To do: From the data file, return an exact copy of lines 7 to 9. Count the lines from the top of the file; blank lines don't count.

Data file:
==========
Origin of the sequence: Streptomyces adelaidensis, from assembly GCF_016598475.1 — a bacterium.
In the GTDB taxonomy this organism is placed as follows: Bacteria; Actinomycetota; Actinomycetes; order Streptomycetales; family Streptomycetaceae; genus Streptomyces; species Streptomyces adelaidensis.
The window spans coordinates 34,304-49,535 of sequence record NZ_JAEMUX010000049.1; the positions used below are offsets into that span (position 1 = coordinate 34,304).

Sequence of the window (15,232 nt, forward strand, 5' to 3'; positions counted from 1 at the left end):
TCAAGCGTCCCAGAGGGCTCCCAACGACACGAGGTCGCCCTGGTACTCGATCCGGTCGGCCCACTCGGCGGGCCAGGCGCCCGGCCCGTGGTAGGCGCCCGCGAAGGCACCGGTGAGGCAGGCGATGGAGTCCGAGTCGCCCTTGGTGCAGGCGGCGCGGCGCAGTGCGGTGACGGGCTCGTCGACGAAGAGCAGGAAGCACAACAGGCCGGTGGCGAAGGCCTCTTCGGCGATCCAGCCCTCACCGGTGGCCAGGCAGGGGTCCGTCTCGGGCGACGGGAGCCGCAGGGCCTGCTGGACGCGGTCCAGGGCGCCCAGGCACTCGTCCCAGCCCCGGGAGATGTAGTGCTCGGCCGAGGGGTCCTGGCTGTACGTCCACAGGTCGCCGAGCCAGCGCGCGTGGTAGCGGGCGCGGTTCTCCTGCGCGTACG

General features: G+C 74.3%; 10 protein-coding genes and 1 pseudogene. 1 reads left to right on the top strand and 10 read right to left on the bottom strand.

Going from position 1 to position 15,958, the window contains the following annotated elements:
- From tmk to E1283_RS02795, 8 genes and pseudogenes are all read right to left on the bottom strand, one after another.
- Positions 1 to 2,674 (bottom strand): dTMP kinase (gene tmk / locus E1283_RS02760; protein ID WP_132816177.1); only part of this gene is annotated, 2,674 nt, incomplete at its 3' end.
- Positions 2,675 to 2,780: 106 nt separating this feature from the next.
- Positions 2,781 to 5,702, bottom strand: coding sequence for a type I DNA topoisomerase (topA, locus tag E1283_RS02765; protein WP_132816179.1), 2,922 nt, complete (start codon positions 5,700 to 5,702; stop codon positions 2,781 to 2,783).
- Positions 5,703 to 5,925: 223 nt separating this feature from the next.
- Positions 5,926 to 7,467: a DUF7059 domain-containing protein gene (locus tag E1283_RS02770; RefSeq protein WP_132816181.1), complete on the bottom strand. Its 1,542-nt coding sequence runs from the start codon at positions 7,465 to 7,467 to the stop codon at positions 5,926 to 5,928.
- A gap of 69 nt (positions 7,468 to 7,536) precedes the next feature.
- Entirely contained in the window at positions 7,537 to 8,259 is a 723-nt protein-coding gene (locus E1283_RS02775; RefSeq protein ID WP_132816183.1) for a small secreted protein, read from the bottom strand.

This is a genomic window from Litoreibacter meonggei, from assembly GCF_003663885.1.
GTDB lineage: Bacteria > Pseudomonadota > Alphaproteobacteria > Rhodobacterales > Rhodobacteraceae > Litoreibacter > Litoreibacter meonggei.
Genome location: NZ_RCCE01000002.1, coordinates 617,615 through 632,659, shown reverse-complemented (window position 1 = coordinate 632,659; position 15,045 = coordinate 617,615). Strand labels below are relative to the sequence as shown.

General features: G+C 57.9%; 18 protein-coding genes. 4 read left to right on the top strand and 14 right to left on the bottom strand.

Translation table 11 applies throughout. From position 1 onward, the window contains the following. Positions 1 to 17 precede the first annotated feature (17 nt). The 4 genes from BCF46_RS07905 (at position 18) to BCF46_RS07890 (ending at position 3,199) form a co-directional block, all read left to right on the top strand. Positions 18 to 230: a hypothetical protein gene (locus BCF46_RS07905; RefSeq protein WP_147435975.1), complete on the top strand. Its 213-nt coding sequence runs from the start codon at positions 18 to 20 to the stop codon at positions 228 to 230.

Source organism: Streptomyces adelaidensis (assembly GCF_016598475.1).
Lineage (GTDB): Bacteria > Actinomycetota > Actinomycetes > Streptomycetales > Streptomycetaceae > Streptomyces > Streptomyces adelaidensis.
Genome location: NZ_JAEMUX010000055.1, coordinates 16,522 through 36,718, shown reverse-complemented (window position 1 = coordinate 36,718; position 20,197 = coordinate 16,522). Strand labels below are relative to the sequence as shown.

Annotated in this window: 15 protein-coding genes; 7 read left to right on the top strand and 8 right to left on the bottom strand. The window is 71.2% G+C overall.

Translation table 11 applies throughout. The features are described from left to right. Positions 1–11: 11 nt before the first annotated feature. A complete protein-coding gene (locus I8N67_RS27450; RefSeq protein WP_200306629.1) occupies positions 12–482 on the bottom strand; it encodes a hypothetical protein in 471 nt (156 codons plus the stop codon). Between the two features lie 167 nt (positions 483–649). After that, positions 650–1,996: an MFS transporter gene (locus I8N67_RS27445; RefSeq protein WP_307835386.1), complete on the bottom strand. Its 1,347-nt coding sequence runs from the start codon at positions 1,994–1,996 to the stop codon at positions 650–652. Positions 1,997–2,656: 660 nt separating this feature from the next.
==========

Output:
Going from position 1 to position 15,958, the window contains the following annotated elements:
- From tmk to E1283_RS02795, 8 genes and pseudogenes are all read right to left on the bottom strand, one after another.
- Positions 1 to 2,674 (bottom strand): dTMP kinase (gene tmk / locus E1283_RS02760; protein ID WP_132816177.1); only part of this gene is annotated, 2,674 nt, incomplete at its 3' end.